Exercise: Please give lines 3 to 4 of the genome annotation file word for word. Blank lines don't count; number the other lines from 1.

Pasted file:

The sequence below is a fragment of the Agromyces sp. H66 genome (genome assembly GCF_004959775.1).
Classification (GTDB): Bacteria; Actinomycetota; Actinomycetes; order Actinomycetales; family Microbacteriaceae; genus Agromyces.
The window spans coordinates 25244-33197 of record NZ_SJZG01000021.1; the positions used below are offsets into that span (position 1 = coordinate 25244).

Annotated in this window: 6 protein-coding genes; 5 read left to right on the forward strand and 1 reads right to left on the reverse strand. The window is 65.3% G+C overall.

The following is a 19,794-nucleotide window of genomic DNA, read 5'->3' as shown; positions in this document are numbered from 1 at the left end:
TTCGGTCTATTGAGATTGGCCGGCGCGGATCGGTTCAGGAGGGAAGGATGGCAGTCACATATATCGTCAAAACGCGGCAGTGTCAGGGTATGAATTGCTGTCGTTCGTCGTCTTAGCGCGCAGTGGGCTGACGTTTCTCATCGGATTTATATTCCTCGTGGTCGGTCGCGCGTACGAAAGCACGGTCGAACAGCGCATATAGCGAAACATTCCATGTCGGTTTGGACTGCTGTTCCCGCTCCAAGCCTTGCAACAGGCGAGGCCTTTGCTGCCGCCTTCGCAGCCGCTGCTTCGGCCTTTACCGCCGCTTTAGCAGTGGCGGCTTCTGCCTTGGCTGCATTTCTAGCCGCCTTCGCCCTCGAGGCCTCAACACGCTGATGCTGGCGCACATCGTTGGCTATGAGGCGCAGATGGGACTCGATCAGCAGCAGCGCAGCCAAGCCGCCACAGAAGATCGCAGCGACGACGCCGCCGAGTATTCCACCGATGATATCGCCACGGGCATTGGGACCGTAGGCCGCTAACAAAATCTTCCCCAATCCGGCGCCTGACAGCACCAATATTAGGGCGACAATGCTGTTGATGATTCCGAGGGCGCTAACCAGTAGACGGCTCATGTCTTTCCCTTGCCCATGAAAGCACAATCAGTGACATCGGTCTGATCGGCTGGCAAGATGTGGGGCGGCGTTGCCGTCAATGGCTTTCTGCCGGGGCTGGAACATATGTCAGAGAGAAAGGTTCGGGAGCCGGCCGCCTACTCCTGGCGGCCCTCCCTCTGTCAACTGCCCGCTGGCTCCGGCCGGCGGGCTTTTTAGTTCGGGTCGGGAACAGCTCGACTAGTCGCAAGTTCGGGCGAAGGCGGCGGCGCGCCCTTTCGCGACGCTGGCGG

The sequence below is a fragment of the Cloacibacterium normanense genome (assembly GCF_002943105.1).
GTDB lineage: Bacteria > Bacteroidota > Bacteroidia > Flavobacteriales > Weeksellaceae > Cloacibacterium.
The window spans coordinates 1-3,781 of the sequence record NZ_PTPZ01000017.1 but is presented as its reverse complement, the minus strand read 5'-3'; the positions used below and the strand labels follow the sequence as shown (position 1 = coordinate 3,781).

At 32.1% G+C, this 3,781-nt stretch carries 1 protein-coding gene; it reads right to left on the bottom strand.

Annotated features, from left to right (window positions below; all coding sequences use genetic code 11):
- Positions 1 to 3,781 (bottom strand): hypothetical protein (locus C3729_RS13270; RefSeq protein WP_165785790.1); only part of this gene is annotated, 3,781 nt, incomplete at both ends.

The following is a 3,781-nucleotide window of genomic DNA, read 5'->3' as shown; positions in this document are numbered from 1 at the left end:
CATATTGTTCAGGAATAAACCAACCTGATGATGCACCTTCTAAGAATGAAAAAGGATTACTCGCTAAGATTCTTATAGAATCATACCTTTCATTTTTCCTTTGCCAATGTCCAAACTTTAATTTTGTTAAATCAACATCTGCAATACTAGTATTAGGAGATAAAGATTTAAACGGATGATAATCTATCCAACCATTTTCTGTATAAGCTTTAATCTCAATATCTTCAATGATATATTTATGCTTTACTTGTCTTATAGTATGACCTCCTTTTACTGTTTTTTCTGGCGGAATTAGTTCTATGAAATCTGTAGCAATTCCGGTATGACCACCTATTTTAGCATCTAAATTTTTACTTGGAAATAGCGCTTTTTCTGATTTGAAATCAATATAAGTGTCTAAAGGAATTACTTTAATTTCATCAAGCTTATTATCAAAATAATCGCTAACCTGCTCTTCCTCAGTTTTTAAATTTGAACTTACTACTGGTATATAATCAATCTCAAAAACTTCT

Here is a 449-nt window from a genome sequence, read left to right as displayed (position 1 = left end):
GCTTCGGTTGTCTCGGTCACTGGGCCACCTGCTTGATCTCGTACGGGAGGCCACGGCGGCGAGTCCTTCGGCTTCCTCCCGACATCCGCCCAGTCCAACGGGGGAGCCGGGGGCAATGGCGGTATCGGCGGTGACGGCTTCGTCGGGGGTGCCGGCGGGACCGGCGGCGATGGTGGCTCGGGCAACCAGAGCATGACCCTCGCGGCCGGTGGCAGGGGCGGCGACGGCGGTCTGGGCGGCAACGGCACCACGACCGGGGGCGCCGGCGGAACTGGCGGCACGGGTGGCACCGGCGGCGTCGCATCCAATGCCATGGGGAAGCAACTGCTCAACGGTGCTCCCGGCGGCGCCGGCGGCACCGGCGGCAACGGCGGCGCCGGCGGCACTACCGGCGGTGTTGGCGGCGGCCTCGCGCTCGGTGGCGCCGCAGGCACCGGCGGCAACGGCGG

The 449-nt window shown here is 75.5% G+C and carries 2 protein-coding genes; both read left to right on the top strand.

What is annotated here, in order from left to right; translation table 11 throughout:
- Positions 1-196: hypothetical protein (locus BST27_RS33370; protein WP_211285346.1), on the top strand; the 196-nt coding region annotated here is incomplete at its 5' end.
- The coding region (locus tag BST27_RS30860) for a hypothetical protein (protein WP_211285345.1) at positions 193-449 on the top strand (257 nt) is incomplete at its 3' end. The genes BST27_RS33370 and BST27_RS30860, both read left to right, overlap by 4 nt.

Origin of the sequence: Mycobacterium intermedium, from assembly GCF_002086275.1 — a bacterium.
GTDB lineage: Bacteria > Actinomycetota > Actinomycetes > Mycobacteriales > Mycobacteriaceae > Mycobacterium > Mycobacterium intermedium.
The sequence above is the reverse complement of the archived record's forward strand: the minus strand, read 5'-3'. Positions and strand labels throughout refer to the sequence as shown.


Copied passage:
The window spans coordinates 25244-33197 of record NZ_SJZG01000021.1; the positions used below are offsets into that span (position 1 = coordinate 25244).

Annotated in this window: 6 protein-coding genes; 5 read left to right on the forward strand and 1 reads right to left on the reverse strand. The window is 65.3% G+C overall.